Sources of Information
3) Choosing a Topic
4) Determine Sources of Information
4: Decide what type and amount of information is needed, how current
it should be, and what types of sources will provide that information
this point in the process, you should conduct an information needs analysis
- a process in which you decide how much information is needed and what
sources might provide that information. The type and amount of information
you need depends to a large degree on the final product you're working
toward. Are you preparing a fifteen-page term paper, a group report,
or a three-minute speech? Each project requires varying kinds and amounts
of information. To help you conduct your information needs analysis,
ask yourself the following three questions:
type of information on my topic do I need?"
-- background? -- broad overview?
-- biographical? -- objective/subjective?
-- statistical? -- factual?
-- primary/secondary accounts? -- narrowly focused discussion?
-- current news? -- scholarly/technical/popular discussions?
-- analysis and commentary? -- recent/older publications? Both?
much information on my topic do I need?"
may require a minimum number of sources depending on the exact nature
of the research project. If your instructor doesn't specify how much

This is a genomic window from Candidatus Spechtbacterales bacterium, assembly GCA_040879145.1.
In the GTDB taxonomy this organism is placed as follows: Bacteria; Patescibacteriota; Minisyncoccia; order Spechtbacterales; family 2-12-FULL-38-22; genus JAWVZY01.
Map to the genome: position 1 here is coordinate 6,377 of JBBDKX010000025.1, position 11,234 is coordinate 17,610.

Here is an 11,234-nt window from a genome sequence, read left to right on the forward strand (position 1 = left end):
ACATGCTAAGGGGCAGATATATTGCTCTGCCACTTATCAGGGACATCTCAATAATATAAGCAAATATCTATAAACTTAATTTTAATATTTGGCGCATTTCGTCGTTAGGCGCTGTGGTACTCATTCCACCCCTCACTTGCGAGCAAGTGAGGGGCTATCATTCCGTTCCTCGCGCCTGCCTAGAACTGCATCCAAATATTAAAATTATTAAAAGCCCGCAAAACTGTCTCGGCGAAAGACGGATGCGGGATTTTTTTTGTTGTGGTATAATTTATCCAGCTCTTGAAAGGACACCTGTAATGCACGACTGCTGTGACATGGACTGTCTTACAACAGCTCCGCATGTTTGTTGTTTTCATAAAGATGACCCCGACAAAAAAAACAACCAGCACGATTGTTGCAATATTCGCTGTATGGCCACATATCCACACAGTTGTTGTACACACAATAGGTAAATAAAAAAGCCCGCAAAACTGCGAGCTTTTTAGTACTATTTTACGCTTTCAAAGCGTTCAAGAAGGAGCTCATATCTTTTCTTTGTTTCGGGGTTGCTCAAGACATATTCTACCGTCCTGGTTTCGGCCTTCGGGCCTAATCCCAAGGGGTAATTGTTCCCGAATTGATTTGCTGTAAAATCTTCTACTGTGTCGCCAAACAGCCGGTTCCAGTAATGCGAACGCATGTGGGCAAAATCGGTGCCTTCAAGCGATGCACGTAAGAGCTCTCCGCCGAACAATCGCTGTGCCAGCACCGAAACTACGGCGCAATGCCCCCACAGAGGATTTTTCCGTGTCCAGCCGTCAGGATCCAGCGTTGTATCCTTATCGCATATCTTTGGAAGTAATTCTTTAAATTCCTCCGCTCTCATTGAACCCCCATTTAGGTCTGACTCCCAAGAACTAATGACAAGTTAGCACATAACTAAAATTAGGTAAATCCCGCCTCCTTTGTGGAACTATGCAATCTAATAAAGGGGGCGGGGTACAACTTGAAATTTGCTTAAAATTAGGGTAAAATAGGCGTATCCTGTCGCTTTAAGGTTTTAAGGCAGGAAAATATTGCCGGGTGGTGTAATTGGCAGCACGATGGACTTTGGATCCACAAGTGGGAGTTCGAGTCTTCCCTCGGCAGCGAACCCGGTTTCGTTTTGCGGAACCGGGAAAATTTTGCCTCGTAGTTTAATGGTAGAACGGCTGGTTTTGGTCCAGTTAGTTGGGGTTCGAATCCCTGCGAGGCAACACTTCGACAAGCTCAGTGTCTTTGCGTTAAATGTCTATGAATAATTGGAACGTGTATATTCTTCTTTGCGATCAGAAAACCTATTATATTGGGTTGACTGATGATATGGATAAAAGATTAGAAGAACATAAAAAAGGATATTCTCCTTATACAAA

information you need to read or consult during your research, you can
decide for yourself based on the amount of information that's available
on your topic, the level of expertise you'd like to gain, and of course,
the length of the final written or oral presentation.
types of information sources might provide the information I
are speculating about the types of materials (information sources) that
could possibly give you information pertinent to your topic. They include,
but are not limited to the following:
-- conference proceedings/papers
-- general and subject encyclopedias -- dissertations
-- reference materials -- pamphlets
-- bibliographies/research guides -- unpublished materials
-- periodicals -- people (experts, scholars, others)
-- government documents -- Internet resources
vs. electronic forms of information
easy access to electronic resources, one can understand why students
might think of the research process as beginning and ending with computers.
However, there is no "one-stop shopping" when it comes to
doing quality research. A good researcher knows how to find information
in a wide variety of formats.
information is available in electronic format. Many information sources
in academic disciplines are not yet available electronically. In addition,
computerized databases have only emerged as a research tool since the
1960's, so the bulk of information in libraries is in a print format,
as it has been since the invention of the printing press in 1465. It
is inconceivable to believe that all of this historical knowledge will
be transcribed into an electronic format. Therefore...
and disadvantages of print and electronic formats
of electronic online searching:
It can take minutes (sometimes seconds) to search one or more databases